Although cyber insurance is generally written via manuscript policies and thus, are unique in nature, cyber polices are becoming more robust and encompassing. However, one particular exclusion exists in the overwhelming majority of cyber insurance policies: cyber-attacks involving nation state hackers. While government-affiliated cybercriminals have been at the crux of recent cyber-talk, cyber insurance policies often “explicitly exclude acts of war and ‘warlike operations.’” Many policies “also exclude acts of broadly defined foreign enemies, government actors and terrorism,” said Robert Morgus, a policy analyst in New America’s International Security Program. This begs the question – who then, is responsible for attributing the cyber-attack following a cyber insurance claim?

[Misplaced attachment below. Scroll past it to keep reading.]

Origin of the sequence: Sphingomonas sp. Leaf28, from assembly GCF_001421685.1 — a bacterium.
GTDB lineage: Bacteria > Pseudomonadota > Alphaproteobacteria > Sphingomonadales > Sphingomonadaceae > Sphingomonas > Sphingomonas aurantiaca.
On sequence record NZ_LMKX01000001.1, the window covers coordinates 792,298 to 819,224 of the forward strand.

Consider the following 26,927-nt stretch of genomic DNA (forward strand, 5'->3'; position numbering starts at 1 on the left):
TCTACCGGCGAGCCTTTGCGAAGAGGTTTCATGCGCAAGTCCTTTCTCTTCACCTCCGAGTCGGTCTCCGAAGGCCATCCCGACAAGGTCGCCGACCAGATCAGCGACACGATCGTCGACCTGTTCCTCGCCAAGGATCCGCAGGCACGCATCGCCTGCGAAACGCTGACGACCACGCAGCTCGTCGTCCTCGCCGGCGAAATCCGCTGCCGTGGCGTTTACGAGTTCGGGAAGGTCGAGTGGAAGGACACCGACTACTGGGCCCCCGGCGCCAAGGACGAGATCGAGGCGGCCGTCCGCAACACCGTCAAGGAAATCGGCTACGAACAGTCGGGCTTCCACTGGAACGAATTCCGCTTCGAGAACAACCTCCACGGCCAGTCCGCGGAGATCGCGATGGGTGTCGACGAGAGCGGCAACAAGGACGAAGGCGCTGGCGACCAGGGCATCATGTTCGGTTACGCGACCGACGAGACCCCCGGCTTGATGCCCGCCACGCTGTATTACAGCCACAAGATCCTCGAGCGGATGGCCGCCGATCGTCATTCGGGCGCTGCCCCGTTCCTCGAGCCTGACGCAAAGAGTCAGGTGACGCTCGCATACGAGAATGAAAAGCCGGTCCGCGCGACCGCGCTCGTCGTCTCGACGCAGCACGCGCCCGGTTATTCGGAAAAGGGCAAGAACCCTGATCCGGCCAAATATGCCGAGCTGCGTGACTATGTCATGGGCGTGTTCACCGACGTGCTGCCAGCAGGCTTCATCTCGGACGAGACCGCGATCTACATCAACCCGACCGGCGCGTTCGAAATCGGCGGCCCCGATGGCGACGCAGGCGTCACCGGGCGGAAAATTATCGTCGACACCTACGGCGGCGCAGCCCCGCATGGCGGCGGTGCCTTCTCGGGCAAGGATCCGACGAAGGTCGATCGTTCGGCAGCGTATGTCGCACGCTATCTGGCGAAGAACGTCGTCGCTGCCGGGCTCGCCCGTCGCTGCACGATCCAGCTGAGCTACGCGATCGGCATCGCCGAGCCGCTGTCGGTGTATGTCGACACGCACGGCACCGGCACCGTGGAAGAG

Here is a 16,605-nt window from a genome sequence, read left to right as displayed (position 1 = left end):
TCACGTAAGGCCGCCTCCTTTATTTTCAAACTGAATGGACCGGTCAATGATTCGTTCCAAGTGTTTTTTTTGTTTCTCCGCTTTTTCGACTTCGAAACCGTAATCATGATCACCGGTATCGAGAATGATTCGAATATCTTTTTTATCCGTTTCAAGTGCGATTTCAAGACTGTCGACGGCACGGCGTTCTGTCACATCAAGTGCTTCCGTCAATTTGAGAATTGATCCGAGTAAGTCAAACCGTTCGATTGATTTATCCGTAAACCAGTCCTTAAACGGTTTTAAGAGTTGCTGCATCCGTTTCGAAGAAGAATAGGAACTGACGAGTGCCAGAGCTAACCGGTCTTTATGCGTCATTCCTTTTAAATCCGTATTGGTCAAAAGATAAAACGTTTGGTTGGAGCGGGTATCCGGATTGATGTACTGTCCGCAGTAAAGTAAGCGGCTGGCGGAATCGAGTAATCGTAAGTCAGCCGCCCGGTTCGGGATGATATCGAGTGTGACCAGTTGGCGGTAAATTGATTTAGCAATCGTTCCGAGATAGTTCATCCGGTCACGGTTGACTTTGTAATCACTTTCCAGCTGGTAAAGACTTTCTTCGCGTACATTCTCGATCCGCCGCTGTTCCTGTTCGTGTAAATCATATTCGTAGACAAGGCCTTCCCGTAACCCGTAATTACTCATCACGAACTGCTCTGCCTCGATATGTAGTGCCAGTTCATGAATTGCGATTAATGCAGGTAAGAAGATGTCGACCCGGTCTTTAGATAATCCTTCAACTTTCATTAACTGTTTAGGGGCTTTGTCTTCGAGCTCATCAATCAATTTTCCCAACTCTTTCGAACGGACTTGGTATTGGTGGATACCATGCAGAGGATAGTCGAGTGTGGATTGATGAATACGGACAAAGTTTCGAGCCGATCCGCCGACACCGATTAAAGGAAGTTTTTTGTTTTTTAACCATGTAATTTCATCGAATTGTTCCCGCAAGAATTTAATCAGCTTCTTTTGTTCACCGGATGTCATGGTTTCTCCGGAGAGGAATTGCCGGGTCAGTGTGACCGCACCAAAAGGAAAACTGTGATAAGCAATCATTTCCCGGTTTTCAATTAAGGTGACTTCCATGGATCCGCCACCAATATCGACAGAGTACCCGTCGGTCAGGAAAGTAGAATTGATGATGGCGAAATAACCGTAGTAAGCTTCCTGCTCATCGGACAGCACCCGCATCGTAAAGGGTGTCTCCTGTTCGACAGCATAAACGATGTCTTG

A recent CyberScoop article suggests that carriers will likely avoid taking the insured to court over attribution regarding a cyber-attack. “Generally speaking, liability exclusion details are difficult to study because most cyber insurance contracts are confidential in nature,” Morgus explained. “Legal experts say there has yet to be a case where the insurance company or a breach victim have specifically challenged the attribution of an attack in court.” Nonetheless, exclusions regarding “acts of war,” from “nation state hackers” are common and in order to attribute the attack to the cybercriminal(s), the insurer will ultimately have to bear the costs of a digital forensic investigation. As a result, it is believed that carriers will continue to avoid such a potentially messy legal battle over attribution.